Shrink Your Waist, Not Just Your Weight: Secrets to a Lasting Slim-Down!

Now that your new year’s resolutions are well underway, how are they coming along? If you’re like the majority of Americans, one of your New Year’s resolutions is to lose weight and get in shape. Everyone is looking for the magical formula to lose weight, shed fat, and build muscle. And yet, despite all of the diet books, products, pills, and plans, every year the weight seems to end up right back where it started.

So, let’s address that age-old question: “How can I lose weight and keep it off without starving myself?” This question is an opportunity to examine your lifestyle, emotional triggers, exercise patterns, and nutrition habits. It’s time to get real about why we gain weight and how to shed those pounds for good!

How Much Should You Weigh?

As part of the process of adopting a healthy lifestyle, it’s important that you maintain a healthy body weight. However, many of us focus too much on that number on the scale. The truth is, a lower body weight doesn’t necessarily translate into improved health. Your weight doesn’t necessarily tell you much about your health and fitness status or even how you look!

A crucial part of determining how much you should weigh has to do with what makes up that weight. Knowing if your weight consists of a healthy ratio of muscle, bone, and fat allows you to better interpret your scale reading and helps with peace of mind.

Most physicians and researchers rely on the Body Mass Index (BMI) chart to calculate body fat and its related health risk. The BMI number is derived using height and weight measurements alone, and it indicates whether or not your weight falls within a healthy range. A typical BMI of less than 18.5 is considered underweight, while a BMI greater than 25 is considered overweight. A BMI above 30 is considered obese.

However, recent research has challenged this method, regarding it as flawed and outdated. It turns out that waist-to-hip ratio, not Body Mass Index, is the best predictor of heart attack and other health hazards. In other words, the size of your belly tells more about your health risks than what the scale reads!

As a result, to decrease your risk of serious health issues, healthy weight loss is the key.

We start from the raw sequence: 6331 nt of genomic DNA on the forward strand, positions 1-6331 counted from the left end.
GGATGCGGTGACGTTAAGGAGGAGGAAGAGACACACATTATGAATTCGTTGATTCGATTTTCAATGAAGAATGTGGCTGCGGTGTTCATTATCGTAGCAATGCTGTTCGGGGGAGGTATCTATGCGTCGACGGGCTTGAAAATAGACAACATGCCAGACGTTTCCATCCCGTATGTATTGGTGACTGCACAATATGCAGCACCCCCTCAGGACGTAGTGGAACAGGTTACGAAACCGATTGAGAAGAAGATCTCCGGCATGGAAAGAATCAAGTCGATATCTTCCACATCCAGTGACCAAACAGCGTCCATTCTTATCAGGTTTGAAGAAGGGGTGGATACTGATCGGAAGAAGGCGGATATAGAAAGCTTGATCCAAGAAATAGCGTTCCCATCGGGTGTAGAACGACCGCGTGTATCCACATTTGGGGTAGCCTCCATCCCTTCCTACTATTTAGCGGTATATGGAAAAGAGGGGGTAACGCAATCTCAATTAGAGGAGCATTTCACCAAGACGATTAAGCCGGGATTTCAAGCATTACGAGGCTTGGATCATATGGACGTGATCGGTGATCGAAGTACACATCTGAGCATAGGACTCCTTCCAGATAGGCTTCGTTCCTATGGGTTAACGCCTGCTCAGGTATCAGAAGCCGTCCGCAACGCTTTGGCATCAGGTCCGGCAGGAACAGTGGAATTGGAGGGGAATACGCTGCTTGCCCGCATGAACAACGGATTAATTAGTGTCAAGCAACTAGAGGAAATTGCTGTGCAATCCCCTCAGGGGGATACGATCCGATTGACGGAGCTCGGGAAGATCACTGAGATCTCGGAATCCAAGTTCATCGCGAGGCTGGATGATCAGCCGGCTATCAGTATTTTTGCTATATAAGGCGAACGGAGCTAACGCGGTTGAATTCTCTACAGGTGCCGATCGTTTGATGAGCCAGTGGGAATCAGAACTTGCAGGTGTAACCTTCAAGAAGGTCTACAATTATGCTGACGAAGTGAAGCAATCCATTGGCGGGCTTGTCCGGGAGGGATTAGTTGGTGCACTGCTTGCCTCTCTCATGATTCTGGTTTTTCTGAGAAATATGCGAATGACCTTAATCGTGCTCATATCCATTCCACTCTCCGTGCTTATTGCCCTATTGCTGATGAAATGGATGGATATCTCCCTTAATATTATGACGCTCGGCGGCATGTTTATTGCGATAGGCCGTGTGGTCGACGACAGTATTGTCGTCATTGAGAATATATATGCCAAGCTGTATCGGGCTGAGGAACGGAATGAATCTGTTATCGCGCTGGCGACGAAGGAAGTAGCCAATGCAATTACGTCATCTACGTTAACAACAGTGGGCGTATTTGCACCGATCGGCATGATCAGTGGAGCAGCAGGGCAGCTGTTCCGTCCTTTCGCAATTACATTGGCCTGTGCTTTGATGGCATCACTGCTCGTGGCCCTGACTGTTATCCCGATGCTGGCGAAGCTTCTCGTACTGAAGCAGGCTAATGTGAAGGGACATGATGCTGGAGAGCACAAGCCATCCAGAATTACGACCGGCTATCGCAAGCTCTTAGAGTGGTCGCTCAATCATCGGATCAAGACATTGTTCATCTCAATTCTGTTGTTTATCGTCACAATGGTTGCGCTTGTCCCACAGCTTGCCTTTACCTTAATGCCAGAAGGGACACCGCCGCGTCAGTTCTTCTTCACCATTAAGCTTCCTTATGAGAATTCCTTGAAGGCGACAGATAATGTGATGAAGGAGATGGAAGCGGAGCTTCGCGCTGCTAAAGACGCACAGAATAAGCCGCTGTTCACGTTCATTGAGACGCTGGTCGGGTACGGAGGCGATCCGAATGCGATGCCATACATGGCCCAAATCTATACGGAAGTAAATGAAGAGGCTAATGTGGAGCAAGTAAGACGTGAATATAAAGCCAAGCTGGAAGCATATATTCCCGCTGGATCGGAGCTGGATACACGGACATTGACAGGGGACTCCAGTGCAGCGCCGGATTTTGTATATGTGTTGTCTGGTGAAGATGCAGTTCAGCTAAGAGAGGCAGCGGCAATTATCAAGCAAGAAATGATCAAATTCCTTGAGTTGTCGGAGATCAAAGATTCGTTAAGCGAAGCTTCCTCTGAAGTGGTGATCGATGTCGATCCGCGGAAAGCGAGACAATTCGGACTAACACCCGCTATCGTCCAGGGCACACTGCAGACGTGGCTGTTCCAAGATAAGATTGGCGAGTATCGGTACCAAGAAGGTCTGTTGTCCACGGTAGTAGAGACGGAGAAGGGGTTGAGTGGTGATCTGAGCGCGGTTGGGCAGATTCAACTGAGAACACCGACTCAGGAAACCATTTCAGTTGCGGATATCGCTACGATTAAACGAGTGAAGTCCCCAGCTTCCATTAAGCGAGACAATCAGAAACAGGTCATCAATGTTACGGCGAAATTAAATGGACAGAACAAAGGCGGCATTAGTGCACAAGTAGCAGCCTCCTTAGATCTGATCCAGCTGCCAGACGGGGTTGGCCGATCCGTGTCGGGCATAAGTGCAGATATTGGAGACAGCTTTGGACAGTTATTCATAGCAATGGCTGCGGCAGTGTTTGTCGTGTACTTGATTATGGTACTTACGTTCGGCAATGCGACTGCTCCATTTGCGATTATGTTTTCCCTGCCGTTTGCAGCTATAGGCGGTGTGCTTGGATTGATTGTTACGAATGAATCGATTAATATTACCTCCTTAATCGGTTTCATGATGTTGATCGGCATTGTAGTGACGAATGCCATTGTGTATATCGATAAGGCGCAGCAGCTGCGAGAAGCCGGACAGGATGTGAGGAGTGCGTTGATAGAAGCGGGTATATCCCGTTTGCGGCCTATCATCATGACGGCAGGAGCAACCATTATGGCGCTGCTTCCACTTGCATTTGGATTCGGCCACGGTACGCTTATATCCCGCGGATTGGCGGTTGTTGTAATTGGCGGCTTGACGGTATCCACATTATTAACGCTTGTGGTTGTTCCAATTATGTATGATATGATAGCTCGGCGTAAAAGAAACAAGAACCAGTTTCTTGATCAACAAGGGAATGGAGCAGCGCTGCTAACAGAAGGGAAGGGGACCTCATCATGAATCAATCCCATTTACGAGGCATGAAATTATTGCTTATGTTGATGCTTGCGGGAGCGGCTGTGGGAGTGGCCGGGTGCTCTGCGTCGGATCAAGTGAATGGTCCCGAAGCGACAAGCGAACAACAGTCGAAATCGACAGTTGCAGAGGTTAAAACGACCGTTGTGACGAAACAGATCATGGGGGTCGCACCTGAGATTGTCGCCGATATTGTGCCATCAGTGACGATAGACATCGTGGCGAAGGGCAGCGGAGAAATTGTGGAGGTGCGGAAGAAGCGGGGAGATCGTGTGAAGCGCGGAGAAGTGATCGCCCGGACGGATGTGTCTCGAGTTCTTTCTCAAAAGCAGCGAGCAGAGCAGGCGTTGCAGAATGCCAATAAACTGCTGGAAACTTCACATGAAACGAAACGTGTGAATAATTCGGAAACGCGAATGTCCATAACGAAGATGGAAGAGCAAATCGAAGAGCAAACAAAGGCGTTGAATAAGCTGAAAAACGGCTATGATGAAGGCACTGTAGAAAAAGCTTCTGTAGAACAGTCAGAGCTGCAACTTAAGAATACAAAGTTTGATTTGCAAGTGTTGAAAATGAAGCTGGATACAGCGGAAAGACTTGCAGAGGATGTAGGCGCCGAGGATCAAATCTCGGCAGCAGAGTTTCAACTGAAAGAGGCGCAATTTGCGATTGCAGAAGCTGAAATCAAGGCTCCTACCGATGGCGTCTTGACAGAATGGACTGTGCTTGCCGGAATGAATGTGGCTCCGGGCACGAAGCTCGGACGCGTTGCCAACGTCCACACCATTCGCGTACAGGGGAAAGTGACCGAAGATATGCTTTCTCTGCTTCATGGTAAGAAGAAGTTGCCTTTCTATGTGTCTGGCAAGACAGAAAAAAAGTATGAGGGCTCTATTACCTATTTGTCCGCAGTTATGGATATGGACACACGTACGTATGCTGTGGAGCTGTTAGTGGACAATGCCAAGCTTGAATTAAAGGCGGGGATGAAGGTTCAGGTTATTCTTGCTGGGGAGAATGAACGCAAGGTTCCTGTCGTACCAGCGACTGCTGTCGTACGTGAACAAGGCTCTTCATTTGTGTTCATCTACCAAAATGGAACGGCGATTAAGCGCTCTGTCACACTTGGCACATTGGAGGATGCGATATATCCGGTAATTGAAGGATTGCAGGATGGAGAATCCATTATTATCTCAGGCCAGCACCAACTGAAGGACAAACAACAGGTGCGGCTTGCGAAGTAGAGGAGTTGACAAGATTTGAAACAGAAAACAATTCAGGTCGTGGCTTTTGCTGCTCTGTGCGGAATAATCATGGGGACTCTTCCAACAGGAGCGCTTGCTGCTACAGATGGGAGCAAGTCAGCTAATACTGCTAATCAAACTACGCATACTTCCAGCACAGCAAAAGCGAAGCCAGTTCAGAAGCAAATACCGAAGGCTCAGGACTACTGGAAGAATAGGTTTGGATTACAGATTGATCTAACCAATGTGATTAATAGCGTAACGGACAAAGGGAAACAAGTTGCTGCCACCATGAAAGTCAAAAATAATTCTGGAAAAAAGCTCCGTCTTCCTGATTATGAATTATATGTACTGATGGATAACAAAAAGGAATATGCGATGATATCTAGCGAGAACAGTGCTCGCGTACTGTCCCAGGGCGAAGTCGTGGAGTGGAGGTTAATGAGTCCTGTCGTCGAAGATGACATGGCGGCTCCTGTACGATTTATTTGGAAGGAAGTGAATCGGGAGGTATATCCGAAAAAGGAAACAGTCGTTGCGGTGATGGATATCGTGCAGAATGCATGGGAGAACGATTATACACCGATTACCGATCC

The Real Reason You’re Overweight

Many factors contribute to weight gain, including genetics, overeating, and lack of physical activity. To break the cycle of losing weight only to gain it back, you must first determine the underlying factors that contribute to your weight gain and address them.

What you think and how you feel about yourself is the driving force behind what you create in your life. A significant part of embarking on your weight loss journey involves examining your attitude and true feelings about yourself. Being honest with yourself about the kinds of foods you eat and your exercise habits is essential as well.

Moreover, sometimes underlying medical conditions contribute to your weight gain. These conditions need to be addressed before you can develop an effective plan.

Common underlying medical conditions that contribute to weight gain include glandular, hormonal, and blood sugar imbalances such as:

  • Hypothyroidism
  • Adrenal gland stress
  • Decreased pancreatic enzymes
  • Insulin resistance
  • Metabolic syndrome

In order to properly assess these imbalances, it’s essential to consult with a healthcare provider and consider appropriate tests and treatments.

What You Can Do for Glandular and Hormonal Conditions

  1. Naturally-derived thyroid hormones: Armour thyroid or Westhroid in combination with Kelp can help feed the thyroid gland with bioidentical iodine.
  2. Bioidentical hormone replacement therapy: Estradiol and estriol, progesterone, or testosterone for men or women at appropriate doses in a cream or troche can help balance hormones.
  3. Herbs to support the adrenal glands: Licorice and Panax ginseng help normalize androgen levels.
  4. Herbs to promote androgenic activity: Rehmannia or Sarsaparilla; Tribulus terrastis daily increases testosterone and decreases estrogen levels in men; Chrysin increases testosterone by blocking testosterone’s conversion to estrogen.
  5. Supplemental DHEA: This hormone has multiple beneficial effects, with mild weight loss being one of them.
  6. *Diet plan: Commit to a lifestyle of nutrient-rich foods and drink as a way to maintain a healthy, stable weight.

Losing weight is never easy, and you don’t want to set yourself up with a resolution for the New Year that you can’t keep. Start with a commitment to lose 10 or 20 pounds and go from there. Success comes from taking baby steps, but with consistency and determination, achieving and maintaining a healthy weight is within your grasp.